Confronted by the press, the ex-deacon denies the rumors and tells his story, and says that he had been treated unfairly in the recent election of church officers.  He waited to present the charges, he says, because he learned of them only after his wife’s recent death.  His daughter, the charges do involve the former organist – the paper leaks, told him that his late wife knew, but did not tell him.  Now, knowing the complaint, he must present it to the church, and not to the police.

On July 3, 1896, after several weeks of speculation, the charges are finally read to the church and revealed publicly.  Once, approximately two years before, the pastor ‘acted improperly’ toward the man’s daughter.  Several witnesses are called.  Mrs. McCoy, a boarder at the ex-deacon’s house, states that the woman confided in her after the event and that she, in turn, confronted Rev. Anderson, who admitted his fault.  The woman herself testifies that she cannot remember the event’s actual date, but that it did indeed happen.  Then, Rev. Anderson testifies, stating that the woman had ‘gone absolutely silly over him’ and that she said she ‘would seek revenge if she did not get him’.  He admits the conversation with Mrs. McCoy, but denies admitting any fault.  A last parishioner, siding with Rev. Anderson, speculates that the ex-deacon was angry with Rev. Anderson after he had been dropped as the church deacon and Sunday school teacher, and replaced by a black man.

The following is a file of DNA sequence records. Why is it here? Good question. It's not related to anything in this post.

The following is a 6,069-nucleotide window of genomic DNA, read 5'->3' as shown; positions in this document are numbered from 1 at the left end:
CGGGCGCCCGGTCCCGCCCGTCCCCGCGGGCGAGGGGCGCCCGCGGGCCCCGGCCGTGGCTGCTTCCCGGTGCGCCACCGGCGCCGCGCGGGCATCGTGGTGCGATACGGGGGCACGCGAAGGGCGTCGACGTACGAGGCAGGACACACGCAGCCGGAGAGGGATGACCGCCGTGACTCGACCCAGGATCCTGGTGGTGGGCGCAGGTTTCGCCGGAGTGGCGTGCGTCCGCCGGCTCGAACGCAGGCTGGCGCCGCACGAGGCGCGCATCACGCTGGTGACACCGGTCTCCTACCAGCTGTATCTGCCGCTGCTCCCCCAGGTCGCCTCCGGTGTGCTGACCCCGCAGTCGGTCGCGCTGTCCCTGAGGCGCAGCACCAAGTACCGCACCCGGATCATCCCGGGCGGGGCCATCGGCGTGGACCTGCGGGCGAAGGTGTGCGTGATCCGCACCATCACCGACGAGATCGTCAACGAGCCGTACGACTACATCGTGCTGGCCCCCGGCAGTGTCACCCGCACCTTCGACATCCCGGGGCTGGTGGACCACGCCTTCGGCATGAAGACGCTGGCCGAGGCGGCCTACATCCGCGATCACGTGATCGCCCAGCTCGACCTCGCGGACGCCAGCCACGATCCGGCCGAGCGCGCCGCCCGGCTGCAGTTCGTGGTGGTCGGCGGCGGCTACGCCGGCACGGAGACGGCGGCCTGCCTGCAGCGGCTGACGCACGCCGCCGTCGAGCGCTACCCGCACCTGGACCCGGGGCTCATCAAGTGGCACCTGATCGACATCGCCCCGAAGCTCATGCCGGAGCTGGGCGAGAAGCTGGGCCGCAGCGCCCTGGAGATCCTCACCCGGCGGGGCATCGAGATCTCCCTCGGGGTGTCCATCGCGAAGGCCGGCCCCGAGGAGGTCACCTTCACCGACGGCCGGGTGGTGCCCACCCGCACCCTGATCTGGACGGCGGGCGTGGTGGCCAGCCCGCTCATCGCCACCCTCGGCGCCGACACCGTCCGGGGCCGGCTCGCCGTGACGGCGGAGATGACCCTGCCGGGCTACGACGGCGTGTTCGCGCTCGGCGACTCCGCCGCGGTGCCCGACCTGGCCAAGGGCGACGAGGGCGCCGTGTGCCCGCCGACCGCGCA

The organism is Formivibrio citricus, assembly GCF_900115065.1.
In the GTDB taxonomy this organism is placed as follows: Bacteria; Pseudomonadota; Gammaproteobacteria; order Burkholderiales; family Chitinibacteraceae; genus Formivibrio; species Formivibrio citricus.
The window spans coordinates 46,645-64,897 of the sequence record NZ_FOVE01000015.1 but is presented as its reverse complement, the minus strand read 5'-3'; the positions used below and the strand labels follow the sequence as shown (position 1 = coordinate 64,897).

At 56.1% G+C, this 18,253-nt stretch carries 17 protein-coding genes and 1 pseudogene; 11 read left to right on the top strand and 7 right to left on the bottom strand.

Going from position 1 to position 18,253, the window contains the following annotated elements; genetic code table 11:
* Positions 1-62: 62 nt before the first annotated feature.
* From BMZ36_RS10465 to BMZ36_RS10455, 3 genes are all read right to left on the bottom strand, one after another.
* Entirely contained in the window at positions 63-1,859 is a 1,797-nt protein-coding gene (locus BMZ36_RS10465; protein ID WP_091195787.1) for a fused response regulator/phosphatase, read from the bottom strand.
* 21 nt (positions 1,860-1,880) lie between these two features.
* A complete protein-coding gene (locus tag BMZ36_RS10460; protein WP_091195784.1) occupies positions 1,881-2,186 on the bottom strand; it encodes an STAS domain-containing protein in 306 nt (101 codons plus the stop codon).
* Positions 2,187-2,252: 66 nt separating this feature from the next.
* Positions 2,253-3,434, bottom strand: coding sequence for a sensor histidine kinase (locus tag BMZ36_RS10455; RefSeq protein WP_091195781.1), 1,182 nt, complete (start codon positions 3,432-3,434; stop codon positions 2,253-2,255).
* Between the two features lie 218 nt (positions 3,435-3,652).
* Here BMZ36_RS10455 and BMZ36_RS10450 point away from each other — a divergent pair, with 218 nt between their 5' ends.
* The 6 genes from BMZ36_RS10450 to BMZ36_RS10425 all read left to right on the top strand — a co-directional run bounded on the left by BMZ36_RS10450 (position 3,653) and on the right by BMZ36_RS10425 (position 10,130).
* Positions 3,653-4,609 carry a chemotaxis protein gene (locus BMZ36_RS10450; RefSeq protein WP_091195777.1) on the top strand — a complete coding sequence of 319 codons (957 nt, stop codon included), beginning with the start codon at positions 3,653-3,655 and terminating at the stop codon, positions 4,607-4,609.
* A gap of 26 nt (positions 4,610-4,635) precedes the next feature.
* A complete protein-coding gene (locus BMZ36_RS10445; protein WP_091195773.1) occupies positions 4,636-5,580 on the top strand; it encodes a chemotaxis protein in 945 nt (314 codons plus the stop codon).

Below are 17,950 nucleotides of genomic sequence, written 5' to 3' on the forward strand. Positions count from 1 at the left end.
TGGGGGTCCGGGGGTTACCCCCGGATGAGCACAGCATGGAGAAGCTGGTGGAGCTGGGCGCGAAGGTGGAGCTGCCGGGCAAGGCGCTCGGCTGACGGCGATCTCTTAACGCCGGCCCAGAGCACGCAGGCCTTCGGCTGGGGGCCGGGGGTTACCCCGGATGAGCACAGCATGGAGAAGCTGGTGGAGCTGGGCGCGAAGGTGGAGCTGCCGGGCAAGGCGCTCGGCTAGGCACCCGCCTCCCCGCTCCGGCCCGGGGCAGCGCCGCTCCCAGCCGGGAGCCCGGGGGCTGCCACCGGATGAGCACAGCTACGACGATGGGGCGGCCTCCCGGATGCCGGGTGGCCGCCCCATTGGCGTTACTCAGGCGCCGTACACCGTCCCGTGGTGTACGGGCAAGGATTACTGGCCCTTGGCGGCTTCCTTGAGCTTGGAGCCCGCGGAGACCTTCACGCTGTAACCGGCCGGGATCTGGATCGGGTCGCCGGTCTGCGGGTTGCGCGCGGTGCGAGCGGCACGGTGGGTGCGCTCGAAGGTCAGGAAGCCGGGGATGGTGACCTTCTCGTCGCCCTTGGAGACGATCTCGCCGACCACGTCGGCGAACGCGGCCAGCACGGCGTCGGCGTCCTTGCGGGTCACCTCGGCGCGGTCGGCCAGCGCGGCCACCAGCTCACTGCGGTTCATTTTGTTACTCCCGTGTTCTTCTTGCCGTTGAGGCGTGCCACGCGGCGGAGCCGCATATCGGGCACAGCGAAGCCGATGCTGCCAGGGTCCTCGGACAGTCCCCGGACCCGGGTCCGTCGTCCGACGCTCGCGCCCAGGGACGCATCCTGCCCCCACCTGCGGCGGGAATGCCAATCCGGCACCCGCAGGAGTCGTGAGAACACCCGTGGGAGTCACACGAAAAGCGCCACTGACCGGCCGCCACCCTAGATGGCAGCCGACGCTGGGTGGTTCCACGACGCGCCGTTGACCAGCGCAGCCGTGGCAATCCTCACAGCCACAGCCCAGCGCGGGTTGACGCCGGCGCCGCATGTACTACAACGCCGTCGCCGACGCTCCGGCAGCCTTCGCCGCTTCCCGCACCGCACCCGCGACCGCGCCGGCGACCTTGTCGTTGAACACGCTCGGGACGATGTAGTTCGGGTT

With the testimony concluded, the church votes and Rev. Anderson wins by a vote of 25-3.  He is invited to speak the following Sunday; the Sun reports and then speculates that he would not stay long in Billerica.  Indeed, he does not.  The town directory shows another pastor leading the church just five years later.  The church itself closed due to decreasing membership in 1923.  With time, the 1896 church scandal faded from memory; today, it provides an interesting insight into Billerica Center society during the Gilded Age, their views of the larger Greater Lowell community, and how that larger community viewed them.

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One response to “A (true) story about Victorian Billerica Center, a church and its scandal

  • The Billerica Car Shop Murder of 1918 « Forgotten New England

    […] A (true) story about Victorian Billerica Center, a church and its scandal (forgottennewengland.com) Share this:TwitterFacebookLike this:LikeBe the first to like this. This entry was posted on Monday, September 3rd, 2012 at 11:38 am and tagged with Billerica, Billerica Massachusetts and posted in Billerica, City Life, history, Massachusetts. You can follow any responses to this entry through the RSS 2.0 feed. « Jailbreak at Rainsford Island – Boston Harbor: August 1899 […]